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valentine

valentine

  photograph: Hot Rocks       There are two Valentines, both Italian, one a priest and the other a bishop, who were martyred and used to be commemorated in the Roman Catholic calendar on 14th February.   However, they have no romantic associations and the modern customs linked with St Valentine’s Day arise from […]

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wooden spoon

wooden spoon

  The last Wooden Spoon, presented in 1909 to Cuthbert Lempriere Holthouse source: University of Cambridge       MEANING   An imaginary prize said to be awarded to the person who is last in a race or other competition.     ORIGIN   At Cambridge University, an over-sized wooden spoon was traditionally presented to […]

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sycophant

sycophant

  amulet representing the ‘fig’ hand (mano in fica) illustration from The Evil Eye (1895) by Frederick Thomas Elworthy       MEANING   A sycophant is a person who acts obsequiously towards someone important in order to gain advantage.     ORIGIN   The noun sycophant is from Latin sycophanta, meaning an informer, slanderer, […]

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ladybird

ladybird

  ladybird on strawberry leaf – photograph: nutmeg66       A coccinellid is a beetle of the family Coccinellidae. The genus name Coccinella is from Latin coccineus, scarlet (cochineal, a scarlet dye, has the same origin). This family includes the ladybirds (ladybugs in American English).The scientific name of the common European seven-spot ladybird is […]

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gossamer

gossamer

  photograph: Mark A. Chappell     MEANING   A fine, filmy substance consisting of cobwebs spun by small spiders, seen especially in autumn.     ORIGIN   The word gossamer, which appeared in the early 14th century in the form gosesomer, is apparently composed of goose and summer. The reason for the appellation is […]

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pansy

pansy

      The name pansy was originally applied to the heartsease (Viola tricolor, family Violaceae), now wild pansy, which has given rise to hybrids from which most garden pansies were developed (genus Viola, family Violaceae). This name is a borrowing from Middle French pensée, a transferred use of pensée, thought, the flower being considered […]

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orient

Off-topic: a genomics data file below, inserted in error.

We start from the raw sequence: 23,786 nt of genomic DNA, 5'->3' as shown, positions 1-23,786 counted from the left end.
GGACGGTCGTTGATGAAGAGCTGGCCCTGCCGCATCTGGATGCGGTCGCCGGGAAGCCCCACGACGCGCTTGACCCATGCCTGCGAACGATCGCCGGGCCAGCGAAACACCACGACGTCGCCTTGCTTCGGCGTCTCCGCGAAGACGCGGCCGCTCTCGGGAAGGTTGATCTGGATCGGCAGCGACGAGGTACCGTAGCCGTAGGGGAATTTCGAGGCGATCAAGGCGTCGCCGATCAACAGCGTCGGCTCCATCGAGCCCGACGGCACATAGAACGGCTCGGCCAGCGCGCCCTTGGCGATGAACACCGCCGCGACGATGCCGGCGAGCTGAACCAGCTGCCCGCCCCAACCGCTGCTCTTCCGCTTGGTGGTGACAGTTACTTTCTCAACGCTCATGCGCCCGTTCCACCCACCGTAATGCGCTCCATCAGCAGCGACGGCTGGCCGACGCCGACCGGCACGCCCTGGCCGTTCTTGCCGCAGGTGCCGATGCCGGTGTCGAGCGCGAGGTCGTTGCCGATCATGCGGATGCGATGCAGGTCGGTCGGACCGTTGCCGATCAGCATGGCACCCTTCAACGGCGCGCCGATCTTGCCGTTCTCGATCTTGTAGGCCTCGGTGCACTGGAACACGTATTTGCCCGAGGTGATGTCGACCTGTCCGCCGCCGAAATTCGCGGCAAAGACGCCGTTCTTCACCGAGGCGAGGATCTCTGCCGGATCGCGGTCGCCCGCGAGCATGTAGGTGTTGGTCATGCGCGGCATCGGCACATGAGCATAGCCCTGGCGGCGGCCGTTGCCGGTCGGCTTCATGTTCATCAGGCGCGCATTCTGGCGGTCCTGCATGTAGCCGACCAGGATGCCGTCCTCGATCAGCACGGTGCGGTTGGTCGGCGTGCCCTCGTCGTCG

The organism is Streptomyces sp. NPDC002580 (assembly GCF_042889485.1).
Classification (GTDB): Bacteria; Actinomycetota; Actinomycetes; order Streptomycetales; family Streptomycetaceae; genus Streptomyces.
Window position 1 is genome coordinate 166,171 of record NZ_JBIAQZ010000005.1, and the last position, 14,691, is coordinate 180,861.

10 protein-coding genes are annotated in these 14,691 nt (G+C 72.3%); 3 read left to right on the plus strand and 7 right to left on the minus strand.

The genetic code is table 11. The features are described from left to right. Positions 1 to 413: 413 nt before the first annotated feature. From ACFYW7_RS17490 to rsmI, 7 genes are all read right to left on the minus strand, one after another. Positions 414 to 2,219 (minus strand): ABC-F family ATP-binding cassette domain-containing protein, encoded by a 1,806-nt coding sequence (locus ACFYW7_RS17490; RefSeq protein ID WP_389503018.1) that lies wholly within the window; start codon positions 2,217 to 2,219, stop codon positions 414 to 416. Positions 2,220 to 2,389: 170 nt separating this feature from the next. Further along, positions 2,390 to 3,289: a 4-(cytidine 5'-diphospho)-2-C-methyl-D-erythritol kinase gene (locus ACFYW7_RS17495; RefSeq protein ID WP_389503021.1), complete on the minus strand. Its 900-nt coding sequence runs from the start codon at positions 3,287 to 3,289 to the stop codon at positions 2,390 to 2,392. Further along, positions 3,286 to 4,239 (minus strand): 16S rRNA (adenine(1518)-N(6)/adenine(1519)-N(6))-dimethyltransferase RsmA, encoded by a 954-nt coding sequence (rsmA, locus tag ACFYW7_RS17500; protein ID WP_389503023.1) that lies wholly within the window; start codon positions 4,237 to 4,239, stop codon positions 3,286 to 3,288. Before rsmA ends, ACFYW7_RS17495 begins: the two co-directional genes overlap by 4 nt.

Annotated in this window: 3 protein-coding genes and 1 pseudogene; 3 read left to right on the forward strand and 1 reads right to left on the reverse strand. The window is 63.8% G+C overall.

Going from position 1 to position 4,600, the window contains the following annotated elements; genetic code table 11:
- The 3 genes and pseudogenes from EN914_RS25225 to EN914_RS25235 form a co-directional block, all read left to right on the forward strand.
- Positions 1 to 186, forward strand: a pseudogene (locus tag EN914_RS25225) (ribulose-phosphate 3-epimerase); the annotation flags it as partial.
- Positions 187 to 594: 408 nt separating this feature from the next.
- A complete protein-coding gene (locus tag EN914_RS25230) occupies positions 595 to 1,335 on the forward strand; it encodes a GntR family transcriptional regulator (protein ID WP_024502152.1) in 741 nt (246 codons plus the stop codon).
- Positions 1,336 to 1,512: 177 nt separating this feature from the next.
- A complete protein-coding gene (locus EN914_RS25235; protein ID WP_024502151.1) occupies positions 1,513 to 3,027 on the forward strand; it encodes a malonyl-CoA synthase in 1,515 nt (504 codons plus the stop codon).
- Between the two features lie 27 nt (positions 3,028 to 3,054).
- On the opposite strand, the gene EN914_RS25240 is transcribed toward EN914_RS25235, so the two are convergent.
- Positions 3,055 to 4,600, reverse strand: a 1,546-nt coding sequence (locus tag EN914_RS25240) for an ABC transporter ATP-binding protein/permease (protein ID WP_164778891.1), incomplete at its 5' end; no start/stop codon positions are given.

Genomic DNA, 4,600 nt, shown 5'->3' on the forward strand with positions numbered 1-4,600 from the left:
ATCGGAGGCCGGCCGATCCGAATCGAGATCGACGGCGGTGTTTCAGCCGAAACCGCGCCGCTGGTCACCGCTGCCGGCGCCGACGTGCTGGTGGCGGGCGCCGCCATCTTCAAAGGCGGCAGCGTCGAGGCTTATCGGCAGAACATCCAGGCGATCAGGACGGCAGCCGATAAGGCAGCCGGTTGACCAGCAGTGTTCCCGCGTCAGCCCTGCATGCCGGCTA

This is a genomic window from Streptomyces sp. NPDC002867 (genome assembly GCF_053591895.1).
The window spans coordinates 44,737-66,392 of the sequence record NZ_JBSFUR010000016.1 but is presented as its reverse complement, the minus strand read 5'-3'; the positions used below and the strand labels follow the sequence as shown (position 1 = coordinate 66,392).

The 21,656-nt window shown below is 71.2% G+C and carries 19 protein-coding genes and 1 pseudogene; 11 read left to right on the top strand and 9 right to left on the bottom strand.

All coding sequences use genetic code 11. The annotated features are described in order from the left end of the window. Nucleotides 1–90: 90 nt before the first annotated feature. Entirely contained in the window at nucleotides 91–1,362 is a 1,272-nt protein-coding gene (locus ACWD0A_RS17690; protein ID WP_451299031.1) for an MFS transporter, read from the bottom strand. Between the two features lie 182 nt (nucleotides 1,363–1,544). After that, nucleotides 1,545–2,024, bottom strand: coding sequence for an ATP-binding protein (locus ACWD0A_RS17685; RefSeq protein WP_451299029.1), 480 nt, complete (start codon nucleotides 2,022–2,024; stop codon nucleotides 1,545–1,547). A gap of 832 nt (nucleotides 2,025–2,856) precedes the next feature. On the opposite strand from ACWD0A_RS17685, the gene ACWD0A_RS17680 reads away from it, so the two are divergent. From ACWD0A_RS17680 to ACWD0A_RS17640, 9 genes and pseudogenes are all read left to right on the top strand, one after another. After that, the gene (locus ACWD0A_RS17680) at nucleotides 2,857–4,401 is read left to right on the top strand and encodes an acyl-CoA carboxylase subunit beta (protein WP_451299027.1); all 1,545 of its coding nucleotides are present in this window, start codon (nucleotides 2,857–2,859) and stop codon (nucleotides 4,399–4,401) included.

orient

  The Latin verb oriri meant, of persons, to rise, bestir oneself, get up, and, of heavenly bodies, to rise, become visible. Hence, as a noun, the present participle oriens/orientis denoted the rising sun and the quarter where the sun rises, the East, the Orient, as opposed to occidens/occidentis, the West, the Occident (the Latin […]

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rosemary

rosemary

  Rosmarinus officinalis - Köhler’s Medizinal-Pflanzen (1887), published by Franz Eugen Köhler     Rosemary is an evergreen aromatic shrub of the mint family, native to southern Europe. The narrow leaves are used as a culinary herb, in perfumery, and as an emblem of remembrance. (Scientific name: Rosmarinus officinalis, family Labiatae)   The word is apparently a folk-etymological […]

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good wine needs no bush

good wine needs no bush

  Bacchino malato (Young sick Bacchus) – circa 1593 – self-portrait by Caravaggio     The proverb good wine needs no bush means something that is good does not need to be advertised.   The bush in this sense of advertisement is the branch or bunch of ivy that used to be hung up as a […]

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Argus-eyed

Argus-eyed

  Fábula de Mercurio y Argos (1659) by Diego Velázquez     To be Argus-eyed is to be vigilant.   Argus, the Latinised form of Greek Argos, was thus defined in A Dictionary of Greek and Roman biography and mythology (1849), edited by William Smith: Argus Surnamed Panoptes. He derived his surname, Panoptes, the all-seeing, […]

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